Dr. Dre & Jimmy Iovine Team Up To Open New High School In South Central L.A.
Photo Credit: Kevin Winter

Dr. Dre & Jimmy Iovine Team Up To Open New High School In South Central L.A.

Dr. Dre and his longtime collaborator, Jimmy Iovine, have announced that they’ve teamed up yet again. But this time, their collaboration isn’t a musical one (well, not exactly, anyway).

According to the Los Angeles Times, who was the first to break the story, the rapper-turned-mogul and the music industry veteran will be launching a new public school in South Central Los Angeles. The school, which is scheduled to open in the fall of 2022, will be focused on the entrepreneurial spirit that propelled both these men to success from the 1980s on.

“[I want to reach] the inner-city kid, the younger me,” Dr. Dre said to the Los Angeles Times. “Here’s a place that you can go where there’s something that you can learn that you’re really interested in.”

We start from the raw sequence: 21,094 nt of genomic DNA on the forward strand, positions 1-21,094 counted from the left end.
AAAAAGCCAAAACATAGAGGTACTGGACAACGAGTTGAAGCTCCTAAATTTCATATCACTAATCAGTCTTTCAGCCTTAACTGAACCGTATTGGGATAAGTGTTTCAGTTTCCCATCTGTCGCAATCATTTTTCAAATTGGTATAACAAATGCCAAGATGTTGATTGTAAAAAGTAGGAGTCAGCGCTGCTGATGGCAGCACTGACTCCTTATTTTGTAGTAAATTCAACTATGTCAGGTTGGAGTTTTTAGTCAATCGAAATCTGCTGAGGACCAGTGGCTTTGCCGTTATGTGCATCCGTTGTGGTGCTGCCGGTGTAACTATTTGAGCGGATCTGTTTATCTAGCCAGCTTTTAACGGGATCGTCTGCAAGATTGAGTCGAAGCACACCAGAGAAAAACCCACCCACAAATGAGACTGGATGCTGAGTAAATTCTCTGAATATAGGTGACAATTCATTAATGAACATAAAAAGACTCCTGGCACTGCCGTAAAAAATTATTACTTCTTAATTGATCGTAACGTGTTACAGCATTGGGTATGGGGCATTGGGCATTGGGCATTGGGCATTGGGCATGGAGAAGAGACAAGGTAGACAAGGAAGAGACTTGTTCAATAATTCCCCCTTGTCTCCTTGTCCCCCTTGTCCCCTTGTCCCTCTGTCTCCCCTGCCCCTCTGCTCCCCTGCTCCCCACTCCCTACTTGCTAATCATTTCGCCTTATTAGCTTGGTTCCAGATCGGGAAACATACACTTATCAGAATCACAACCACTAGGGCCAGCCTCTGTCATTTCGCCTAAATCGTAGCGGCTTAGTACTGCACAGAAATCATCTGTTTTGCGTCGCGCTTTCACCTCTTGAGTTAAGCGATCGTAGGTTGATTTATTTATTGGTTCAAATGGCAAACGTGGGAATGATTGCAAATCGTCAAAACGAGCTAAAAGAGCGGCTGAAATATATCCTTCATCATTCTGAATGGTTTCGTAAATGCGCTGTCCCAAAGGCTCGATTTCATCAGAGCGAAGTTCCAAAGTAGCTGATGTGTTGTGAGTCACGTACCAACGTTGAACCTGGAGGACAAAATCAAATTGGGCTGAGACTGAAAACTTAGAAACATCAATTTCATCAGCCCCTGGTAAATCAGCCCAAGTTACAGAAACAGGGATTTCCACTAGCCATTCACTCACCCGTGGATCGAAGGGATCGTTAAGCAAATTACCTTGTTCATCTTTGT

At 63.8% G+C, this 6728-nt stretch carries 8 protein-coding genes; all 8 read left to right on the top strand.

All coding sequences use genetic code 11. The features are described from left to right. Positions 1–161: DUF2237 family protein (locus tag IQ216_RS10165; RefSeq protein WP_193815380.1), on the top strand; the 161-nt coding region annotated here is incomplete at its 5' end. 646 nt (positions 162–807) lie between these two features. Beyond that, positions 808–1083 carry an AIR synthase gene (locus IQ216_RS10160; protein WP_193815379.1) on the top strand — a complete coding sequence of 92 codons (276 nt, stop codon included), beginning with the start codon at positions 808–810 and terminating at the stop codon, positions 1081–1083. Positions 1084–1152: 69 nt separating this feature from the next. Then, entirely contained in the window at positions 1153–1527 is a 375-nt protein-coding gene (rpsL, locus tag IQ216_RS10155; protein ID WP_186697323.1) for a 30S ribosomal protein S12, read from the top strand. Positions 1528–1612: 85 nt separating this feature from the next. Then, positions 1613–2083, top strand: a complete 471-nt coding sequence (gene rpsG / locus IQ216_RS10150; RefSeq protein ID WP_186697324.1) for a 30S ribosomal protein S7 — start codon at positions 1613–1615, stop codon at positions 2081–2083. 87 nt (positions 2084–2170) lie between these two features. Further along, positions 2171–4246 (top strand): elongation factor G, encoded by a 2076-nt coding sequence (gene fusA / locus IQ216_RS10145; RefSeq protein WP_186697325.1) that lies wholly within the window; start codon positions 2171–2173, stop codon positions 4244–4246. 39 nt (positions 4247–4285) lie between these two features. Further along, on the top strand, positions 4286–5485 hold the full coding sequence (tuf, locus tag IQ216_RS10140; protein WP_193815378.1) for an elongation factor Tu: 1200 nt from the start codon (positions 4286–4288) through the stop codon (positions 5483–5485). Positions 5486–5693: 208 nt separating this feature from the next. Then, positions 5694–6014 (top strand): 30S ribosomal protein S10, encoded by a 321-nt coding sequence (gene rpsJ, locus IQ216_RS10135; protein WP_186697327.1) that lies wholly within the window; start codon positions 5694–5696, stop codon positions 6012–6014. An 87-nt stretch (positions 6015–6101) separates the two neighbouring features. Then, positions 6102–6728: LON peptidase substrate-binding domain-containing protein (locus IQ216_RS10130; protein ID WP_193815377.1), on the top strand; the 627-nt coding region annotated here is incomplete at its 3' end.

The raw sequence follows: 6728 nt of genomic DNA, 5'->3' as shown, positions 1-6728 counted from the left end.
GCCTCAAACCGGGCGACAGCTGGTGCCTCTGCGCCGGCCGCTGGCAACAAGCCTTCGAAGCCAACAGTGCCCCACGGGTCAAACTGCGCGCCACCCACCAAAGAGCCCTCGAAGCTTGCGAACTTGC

The Los Angeles County Board of Education approved the plans for the school, and Iovine was very specific about providing the prospective students an opportunity to work for some of the coolest companies in the world. What’s more, he said, because the school is reaching underserved communities in South Central Los Angeles — specifically, Black and Latinx communities — the students would be given opportunities usually reserved for their rich, white counterparts.

“This is for kids who want to go out and start their own company or go work at a place… like Marvel, or Apple or companies like that,” said Iovine, who added that professors from USC will be contributing their expertise to the school.

USC also contributed $70 million to Regional High School No. 1 through the already-existing Iovine & Young (named for Dr. Dre, born Andre Young, and Iovine) School for the Arts.

The new school by Dr. Dre and Jimmy Iovine, which is currently named Regional High School No. 1, will be located at Audubon Middle School in Leimert Park, a longtime Black cultural hub, but in a larger community where many Black and Latinx students have struggled with low achievement.